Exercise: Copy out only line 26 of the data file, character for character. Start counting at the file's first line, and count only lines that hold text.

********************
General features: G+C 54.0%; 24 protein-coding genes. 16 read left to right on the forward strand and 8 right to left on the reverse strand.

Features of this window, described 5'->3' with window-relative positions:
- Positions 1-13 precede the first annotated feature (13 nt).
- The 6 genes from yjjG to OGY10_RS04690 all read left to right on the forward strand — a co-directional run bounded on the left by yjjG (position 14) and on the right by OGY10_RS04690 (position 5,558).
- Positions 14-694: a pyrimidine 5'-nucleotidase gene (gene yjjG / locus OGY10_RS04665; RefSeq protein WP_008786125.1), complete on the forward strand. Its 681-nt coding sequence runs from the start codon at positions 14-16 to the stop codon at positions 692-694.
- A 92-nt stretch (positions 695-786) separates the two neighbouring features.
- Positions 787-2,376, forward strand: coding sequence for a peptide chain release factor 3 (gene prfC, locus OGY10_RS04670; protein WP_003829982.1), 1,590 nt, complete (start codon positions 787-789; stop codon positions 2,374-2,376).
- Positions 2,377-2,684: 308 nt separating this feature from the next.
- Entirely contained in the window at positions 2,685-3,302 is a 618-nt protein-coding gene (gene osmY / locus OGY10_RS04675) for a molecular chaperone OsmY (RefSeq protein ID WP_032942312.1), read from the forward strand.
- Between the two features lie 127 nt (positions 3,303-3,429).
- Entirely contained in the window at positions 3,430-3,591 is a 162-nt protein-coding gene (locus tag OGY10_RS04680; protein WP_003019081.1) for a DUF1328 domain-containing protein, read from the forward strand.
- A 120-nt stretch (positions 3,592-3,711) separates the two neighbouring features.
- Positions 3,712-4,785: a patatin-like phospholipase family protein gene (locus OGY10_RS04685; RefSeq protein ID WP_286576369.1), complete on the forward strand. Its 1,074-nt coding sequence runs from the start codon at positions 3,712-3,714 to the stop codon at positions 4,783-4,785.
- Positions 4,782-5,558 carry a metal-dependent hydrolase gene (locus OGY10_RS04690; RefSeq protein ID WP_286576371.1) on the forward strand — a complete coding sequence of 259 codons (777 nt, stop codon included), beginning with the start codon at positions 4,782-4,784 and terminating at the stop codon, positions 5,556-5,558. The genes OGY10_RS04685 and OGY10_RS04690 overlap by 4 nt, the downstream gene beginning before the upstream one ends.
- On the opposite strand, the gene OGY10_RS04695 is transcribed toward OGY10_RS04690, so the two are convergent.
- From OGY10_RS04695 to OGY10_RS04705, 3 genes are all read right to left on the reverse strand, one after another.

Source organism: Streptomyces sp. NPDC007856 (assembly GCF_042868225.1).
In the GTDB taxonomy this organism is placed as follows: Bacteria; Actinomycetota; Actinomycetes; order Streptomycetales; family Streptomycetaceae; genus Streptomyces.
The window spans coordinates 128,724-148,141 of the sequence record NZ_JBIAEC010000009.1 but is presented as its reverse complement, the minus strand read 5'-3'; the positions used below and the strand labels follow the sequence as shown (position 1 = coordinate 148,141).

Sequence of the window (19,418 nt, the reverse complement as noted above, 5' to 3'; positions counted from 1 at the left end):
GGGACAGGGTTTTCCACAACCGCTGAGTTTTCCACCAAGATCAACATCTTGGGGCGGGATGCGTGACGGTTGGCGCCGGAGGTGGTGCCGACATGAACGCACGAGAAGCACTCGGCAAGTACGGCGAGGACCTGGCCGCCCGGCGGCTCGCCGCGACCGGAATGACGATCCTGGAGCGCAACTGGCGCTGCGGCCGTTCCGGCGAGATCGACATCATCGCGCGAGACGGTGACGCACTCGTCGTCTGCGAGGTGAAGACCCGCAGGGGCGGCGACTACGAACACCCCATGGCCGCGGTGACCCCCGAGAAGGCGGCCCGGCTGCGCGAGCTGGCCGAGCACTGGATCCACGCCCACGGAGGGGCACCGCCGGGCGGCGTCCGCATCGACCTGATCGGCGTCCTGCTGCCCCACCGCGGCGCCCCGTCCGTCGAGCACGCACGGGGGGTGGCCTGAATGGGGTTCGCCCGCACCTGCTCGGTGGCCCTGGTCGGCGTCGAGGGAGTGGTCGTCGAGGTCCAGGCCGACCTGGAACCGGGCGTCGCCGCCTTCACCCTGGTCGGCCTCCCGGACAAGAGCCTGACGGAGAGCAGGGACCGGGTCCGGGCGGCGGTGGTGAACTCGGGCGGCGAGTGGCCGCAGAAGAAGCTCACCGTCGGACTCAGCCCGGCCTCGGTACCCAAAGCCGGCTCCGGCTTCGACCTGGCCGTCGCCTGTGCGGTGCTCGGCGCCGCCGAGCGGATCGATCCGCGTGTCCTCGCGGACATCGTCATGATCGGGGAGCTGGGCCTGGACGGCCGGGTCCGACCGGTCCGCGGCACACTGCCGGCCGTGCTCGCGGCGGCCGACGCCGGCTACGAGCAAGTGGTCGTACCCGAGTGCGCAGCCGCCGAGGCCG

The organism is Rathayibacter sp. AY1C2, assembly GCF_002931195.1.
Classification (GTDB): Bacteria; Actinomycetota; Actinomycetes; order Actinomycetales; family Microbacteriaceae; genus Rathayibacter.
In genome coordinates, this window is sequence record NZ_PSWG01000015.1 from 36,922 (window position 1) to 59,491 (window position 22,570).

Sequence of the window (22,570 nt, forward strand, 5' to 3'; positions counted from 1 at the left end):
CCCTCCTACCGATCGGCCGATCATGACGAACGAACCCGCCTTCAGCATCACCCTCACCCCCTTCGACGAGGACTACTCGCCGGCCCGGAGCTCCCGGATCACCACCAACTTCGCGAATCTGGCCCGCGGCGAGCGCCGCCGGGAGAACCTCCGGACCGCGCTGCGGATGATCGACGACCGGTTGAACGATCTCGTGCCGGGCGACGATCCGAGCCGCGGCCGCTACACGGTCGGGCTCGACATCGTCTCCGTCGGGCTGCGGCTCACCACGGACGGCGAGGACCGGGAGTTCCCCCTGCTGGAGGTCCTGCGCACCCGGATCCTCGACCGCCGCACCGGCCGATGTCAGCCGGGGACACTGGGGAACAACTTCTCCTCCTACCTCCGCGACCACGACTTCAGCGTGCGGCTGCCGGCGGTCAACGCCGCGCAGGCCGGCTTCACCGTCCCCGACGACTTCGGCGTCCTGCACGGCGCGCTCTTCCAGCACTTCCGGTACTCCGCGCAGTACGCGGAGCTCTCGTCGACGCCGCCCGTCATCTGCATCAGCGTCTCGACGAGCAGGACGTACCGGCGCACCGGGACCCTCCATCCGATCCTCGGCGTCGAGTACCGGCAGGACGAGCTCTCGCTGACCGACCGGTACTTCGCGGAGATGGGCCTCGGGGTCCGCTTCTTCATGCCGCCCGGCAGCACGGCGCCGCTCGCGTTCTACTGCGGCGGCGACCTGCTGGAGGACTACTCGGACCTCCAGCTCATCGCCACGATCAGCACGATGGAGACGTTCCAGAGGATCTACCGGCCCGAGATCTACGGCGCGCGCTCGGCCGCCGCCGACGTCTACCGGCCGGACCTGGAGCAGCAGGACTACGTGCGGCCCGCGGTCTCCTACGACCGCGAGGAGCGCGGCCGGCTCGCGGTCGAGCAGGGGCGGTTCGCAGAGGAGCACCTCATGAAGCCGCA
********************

CCCTCCTACCGATCGGCCGATCATGACGAACGAACCCGCCTTCAGCATCACCCTCACCCCCTTCGACGAGGACTACTCGCCGGCCCGGAGCTCCCGGATCACCACCAACTTCGCGAATCTGGCCCGCGGCGAGCGCCGCCGGGAGAACCTCCGGACCGCGCTGCGGATGATCGACGACCGGTTGAACGATCTCGTGCCGGGCGACGATCCGAGCCGCGGCCGCTACACGGTCGGGCTCGACATCGTCTCCGTCGGGCTGCGGCTCACCACGGACGGCGAGGACCGGGAGTTCCCCCTGCTGGAGGTCCTGCGCACCCGGATCCTCGACCGCCGCACCGGCCGATGTCAGCCGGGGACACTGGGGAACAACTTCTCCTCCTACCTCCGCGACCACGACTTCAGCGTGCGGCTGCCGGCGGTCAACGCCGCGCAGGCCGGCTTCACCGTCCCCGACGACTTCGGCGTCCTGCACGGCGCGCTCTTCCAGCACTTCCGGTACTCCGCGCAGTACGCGGAGCTCTCGTCGACGCCGCCCGTCATCTGCATCAGCGTCTCGACGAGCAGGACGTACCGGCGCACCGGGACCCTCCATCCGATCCTCGGCGTCGAGTACCGGCAGGACGAGCTCTCGCTGACCGACCGGTACTTCGCGGAGATGGGCCTCGGGGTCCGCTTCTTCATGCCGCCCGGCAGCACGGCGCCGCTCGCGTTCTACTGCGGCGGCGACCTGCTGGAGGACTACTCGGACCTCCAGCTCATCGCCACGATCAGCACGATGGAGACGTTCCAGAGGATCTACCGGCCCGAGATCTACGGCGCGCGCTCGGCCGCCGCCGACGTCTACCGGCCGGACCTGGAGCAGCAGGACTACGTGCGGCCCGCGGTCTCCTACGACCGCGAGGAGCGCGGCCGGCTCGCGGTCGAGCAGGGGCGGTTCGCAGAGGAGCACCTCATGAAGCCGCA